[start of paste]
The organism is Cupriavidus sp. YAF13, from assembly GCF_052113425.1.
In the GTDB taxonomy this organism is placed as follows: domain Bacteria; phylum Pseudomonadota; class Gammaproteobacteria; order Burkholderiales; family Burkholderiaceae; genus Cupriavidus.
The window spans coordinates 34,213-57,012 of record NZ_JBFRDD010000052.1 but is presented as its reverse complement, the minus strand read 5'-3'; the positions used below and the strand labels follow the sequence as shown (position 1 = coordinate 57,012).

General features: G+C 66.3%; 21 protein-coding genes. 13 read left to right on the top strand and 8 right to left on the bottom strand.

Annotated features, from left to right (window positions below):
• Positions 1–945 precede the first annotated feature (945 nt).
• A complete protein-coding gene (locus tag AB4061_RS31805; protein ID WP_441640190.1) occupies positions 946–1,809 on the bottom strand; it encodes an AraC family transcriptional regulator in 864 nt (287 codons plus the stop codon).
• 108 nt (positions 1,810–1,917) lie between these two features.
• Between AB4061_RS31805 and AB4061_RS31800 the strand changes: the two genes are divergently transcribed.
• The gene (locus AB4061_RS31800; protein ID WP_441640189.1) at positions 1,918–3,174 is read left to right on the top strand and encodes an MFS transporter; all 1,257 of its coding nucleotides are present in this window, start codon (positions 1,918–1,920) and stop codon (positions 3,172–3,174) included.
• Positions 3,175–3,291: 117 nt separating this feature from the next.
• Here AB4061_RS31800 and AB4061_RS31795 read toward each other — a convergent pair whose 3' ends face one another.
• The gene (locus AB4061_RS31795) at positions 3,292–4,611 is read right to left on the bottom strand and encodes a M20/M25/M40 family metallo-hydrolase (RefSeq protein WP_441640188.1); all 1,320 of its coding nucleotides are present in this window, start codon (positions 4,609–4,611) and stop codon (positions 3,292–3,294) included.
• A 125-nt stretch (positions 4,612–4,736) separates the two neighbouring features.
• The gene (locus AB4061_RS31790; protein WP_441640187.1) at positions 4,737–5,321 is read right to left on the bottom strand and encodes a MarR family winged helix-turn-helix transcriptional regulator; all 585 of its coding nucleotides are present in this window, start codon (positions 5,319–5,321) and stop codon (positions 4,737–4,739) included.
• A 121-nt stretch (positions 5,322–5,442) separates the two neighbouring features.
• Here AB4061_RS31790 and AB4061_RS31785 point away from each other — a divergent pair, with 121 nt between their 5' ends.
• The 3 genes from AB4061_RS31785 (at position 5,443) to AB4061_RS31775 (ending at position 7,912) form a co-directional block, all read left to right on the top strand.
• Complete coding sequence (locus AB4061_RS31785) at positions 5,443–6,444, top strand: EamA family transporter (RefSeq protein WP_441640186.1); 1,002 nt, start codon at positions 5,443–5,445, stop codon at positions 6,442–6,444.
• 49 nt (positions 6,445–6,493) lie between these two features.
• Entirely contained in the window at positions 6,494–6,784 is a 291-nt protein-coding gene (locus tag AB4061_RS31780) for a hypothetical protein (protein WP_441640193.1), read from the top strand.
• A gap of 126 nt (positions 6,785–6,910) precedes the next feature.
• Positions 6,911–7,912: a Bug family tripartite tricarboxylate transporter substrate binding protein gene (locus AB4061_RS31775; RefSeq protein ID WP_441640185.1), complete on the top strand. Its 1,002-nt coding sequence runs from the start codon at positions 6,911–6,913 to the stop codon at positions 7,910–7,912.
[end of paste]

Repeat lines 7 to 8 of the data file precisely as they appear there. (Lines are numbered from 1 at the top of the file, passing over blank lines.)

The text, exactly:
• A complete protein-coding gene (locus tag AB4061_RS31805; protein ID WP_441640190.1) occupies positions 946–1,809 on the bottom strand; it encodes an AraC family transcriptional regulator in 864 nt (287 codons plus the stop codon).
• 108 nt (positions 1,810–1,917) lie between these two features.